White House signs joint statement on protecting Afghan women and girls

White House signs joint statement with 19 other nations asking the Taliban to protect women and girls and vowing to ‘monitor closely’

  • The statement says the nations are ‘deeply worried about Afghan women and girls’  
  • Comes amid fears Taliban will again deny women a role in the public sphere, girls were denied schooling, and Sharia law was imposed 
  • Governments say they will ‘monitor closely how any future government ensures rights and freedoms’ of Afghan women and girls
  • Taliban spokesman said Tuesday that ‘We are guaranteeing all their rights within the limits of Islam’ 
  • Statement signed by 20 nations plus the European Union 

The White House has signed onto a joint statement calling on Afghan officials to ‘guarantee’ the safety and freedoms of Afghan women and girls amid concerns they are poised to endure yet more harsh treatment under the Taliban. 

The statement comes after White House National Security Advisor Jake Sullivan said his ‘heart goes out’ to Afghan women and girls, and warned of the Taliban: ‘We’ve seen what they’ve done before.’

Gains by Afghan women, and thousands of Afghan women who were allowed to go to school under the U.S.-backed government, were one of the reasons policy makers cited for retaining a U.S. military presence. 

The U.S. and 19 other nations, along with the European Union, called on Afghanistan in a joint statement to ‘guarantee’ rights for women and girls

The Taliban has made assurances that women will have a role in the new government, but that has not alleviated concerns that stonings, ‘honor killings,’ and general repression of a public role for women will resume.  

‘We are deeply worried about Afghan women and girls, their rights to education, work and freedom of movement. We call on those in positions of power and authority across Afghanistan to guarantee their protection,’ according to the joint statement, released by the U.S. State Department and the White House.

‘Afghan women and girls, as all Afghan people, deserve to live in safety, security and dignity. Any form of discrimination and abuse should be prevented. We in the international community stand ready to assist them with humanitarian aid and support, to ensure that their voices can be heard,’ it continues. 

The nations vow that ‘We will monitor closely how any future government ensures rights and freedoms that have become an integral part of the life of women and girls in Afghanistan during the last twenty years.’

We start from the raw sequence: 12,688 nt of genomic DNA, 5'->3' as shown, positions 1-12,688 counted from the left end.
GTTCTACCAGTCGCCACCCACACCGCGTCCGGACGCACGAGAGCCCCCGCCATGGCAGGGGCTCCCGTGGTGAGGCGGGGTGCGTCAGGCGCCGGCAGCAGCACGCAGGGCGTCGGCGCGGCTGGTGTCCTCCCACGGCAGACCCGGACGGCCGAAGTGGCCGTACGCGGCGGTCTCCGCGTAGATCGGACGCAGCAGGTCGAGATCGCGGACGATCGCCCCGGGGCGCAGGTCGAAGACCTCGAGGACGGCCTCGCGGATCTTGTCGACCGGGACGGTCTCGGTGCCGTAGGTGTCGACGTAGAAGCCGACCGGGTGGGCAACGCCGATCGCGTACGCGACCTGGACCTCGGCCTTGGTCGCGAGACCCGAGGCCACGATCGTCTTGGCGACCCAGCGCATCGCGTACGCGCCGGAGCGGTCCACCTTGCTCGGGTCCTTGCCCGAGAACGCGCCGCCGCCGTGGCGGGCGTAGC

The warning comes amid fears thousands of Afghan girls who gained schooling opportunities will be forced to relinquish them 

‘We are guaranteeing all their rights within the limits of Islam,’ a Taliban spokesman said Tuesday

Afghan female students wait in line to walk out after classes at the Zarghoona high school on July 25, 2021 in Kabul, Afghanistan. The Zarghoona girls high school is the largest in Kabul with 8,500 female students attending classes

Malala, the Pakistan-born human rights activist, tweeted about her fears for the fate of Afghan women and girls

Absent from the statement is a threat to impose military or economic consequences should the Taliban impose harsh treatment of women.  

Signing on to the statement were a range of countries including Albania, Argentina, Guatemala, New Zealand, Norway, and the United Kingdom, as well as the European Union.      

Malala, the Pakistan-born human rights activist and Nobel Prize winner, tweeted after the fall of Kabul: ‘We watch in complete shock as Taliban takes control of Afghanistan. I am deeply worried about women, minorities and human rights advocates. Global, regional and local powers must call for an immediate ceasefire, provide urgent humanitarian aid and protect refugees and civilians.’  

A Taliban spokesman said at a press conference Tuesday that: ‘Women will be afforded all their rights, whether it is in work or other activities, because women are a key part of society’

‘We are guaranteeing all their rights within the limits of Islam,’ said the spokesman, ABC News reported – a statement that includes a possible reference to Sharia law. 

Another Taliban spokesman vouched that women would be allowed to maintain a role in society – then added: ‘If they continue to live according to Sharia, we will be happy, they will be happy.’ 

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